The Boy and his Monster

There once was a boy. 

He was an average boy, nothing special or remarkable about him.
But he was very quiet.
One of his favourite things to do was read. His brothers all did exciting things, but the boy liked to read.

And he liked Monsters.

He had read about all the different kinds on Monsters in stories, but knew they didn’t really exist.
So the boy made a Monster of his own. Not out of sticks and cloth, but in his imagination.

While his brothers won awards and competitions, the boy talked to his Monster.
It wasn’t a bad Monster; it didn’t have sharp teeth or big claws.
It was small, and quiet, and scared of things, just like the boy.

The Monster would always worry.
It didn’t like talking to people, it just liked the boy.
It was afraid of almost everything, and all the terrible things that could happen.
But the boy didn’t mind, because the Monster wasn’t real.

And because the Monster wasn’t real, the boy felt safe telling the Monster things. Things he wouldn’t tell anyone else.
It was his Monster.
And the Monster would remember everything the boy told him.

At first it was nice, having a Monster to talk to; a Monster that was with him all the time, and who would always listen.
The boy even liked how afraid it was. It showed the boy that, even though bad things could happen, they were never as bad as the Monster feared.

But, as the boy grew up, the Monster remembered more and more about him.
The boy was so used to telling the Monster everything he didn’t know how to talk to other people.
And when the boy thought about talking to other people, he imagined the Monster and all its worries of what could happen.
And, because the boy kept thinking about them, they became his fears too.

But it was ok, because even if he couldn’t talk to people, the boy could talk to the Monster, and the Monster wasn’t really real.

Then, one day, the boy met a girl.
He liked her and she liked him.
The girl wanted to be friends with the boy, and when they played the boy was happy and forgot about the Monster.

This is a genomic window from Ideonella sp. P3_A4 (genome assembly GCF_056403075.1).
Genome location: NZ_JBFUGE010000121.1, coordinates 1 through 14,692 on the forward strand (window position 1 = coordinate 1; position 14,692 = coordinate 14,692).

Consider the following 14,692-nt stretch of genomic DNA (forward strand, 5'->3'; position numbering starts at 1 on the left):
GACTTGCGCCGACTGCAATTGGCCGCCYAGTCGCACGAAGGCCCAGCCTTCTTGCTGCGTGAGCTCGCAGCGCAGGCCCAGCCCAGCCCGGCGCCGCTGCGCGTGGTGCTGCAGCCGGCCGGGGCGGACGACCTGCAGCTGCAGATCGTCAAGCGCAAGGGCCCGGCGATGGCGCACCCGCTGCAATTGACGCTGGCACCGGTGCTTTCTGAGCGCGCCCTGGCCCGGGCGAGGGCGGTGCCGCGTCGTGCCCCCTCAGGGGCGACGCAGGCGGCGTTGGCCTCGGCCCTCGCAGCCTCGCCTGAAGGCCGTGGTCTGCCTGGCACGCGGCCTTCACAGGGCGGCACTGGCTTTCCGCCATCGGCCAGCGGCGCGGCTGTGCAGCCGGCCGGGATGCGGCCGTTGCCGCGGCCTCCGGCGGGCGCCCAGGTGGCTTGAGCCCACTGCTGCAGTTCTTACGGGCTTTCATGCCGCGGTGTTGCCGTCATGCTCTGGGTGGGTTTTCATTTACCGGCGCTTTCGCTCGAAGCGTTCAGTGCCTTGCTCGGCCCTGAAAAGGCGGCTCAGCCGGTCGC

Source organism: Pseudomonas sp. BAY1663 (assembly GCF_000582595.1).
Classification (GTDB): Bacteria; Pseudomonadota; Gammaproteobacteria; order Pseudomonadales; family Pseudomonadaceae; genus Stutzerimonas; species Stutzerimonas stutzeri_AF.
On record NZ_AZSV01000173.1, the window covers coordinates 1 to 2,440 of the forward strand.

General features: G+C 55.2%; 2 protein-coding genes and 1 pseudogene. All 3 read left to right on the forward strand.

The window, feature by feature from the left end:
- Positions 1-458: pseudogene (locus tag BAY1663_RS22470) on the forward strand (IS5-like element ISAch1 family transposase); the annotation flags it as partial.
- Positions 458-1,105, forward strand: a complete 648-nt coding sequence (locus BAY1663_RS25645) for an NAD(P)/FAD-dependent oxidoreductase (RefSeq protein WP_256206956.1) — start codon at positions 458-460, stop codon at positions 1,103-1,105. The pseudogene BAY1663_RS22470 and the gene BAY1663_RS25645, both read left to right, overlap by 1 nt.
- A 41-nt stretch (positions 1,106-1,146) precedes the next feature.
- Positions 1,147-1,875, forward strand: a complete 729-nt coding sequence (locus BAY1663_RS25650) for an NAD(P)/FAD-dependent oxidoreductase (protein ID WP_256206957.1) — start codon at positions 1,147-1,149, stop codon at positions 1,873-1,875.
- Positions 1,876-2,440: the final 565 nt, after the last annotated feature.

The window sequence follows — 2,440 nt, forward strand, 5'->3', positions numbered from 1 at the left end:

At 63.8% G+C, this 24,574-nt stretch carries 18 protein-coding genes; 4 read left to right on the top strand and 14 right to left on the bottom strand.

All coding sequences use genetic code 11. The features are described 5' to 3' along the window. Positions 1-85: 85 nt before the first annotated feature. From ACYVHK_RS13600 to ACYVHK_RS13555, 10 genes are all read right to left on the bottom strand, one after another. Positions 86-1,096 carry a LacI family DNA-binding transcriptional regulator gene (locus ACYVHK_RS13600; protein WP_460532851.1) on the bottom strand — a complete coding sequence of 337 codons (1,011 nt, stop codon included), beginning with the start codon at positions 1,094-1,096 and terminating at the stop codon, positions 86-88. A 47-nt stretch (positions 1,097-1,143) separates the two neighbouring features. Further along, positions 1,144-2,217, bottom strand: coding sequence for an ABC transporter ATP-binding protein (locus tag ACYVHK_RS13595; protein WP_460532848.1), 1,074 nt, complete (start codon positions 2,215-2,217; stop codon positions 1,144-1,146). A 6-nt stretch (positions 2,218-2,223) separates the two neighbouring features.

But sometimes the boy felt worried or scared, just like the Monster would.
He wanted to tell the girl things, secrets that friends tell each other, but knew if he did, all the terrible things the Monster knew and the boy half-remembered could come out.
Because the boy had only ever really talked to the Monster, he didn’t know how to talk to the girl.

He started to find it hard to have fun with the girl.
He was worried, just like the Monster, which made him think of all the terrible things that could happen, just like the Monster would.

So the boy stopped playing with the girl. He wanted to, but couldn‘t stop thinking like the Monster.
The girl didn’t know what to do; it wasn’t the same boy she first met.
So she left.

The boy missed the girl, which made thinking about the Monster even worse. He didn’t know what to do. He was afraid of this Monster who knew all the bad things the boy had done.

And then one day the Monster was real.

The boy was sitting in his room reading when the Monster came to life. He didn’t hurt the boy, but the boy couldn’t move.
His heart was beating too fast.
His hands wouldn’t do what he asked them to.
It felt like the Monster was around his throat, and the boy couldn’t really breathe. The Monster reminded the boy of all the terrible things that the boy had done, and all the bad things that could happen.
He kept telling them over and over again, and the boy couldn’t breathe.

Finally, the Monster stopped. It didn’t go away, but went back inside the boy, where it lived.
Where it had always lived.
Monsters weren’t supposed to be real, but the boy realised that he had made the Monster and it was as much a part of him as he was of it.

So the boy did the one thing he was good at; he read.
He thought he had learned all about Monsters when he was younger, but he didn’t realise how different Monsters became the older you got.
He read and read until he found someone who knew about Monsters.
Someone to talk to.
Someone that wasn’t a Monster, but a Monster-Expert.
When he met her, he found that she had a Monster just like his.
Only different.
Smaller, and happier, this Monster wasn’t afraid.

The boy and his Monster talked to the Expert. About everything. About why the boy made the Monster, how he talked to it and what he told it – it all the good, but mostly the terrible things – throughout the boys life.

The Monster-Expert listened, and told the boy the truth about Monsters;

Everyone has a Monster.

And every Monster is different.

Some talk to people differently, and some act differently.
But they’re all real.
And they all eat the same things.
They all eat what we feed them.

Then the expert taught the boy how to take care of his Monster.
Monsters can’t be killed, but if you feed them and take care of them properly, sometimes they sleep.
Or sometimes they help you.

The boy found that his Monster could help him. Especially with his second favourite thing; Writing.

Because the boy liked writing.

And he liked Monsters.

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This entry was posted in Anxiety, horror, Short Stories. Bookmark the permalink.

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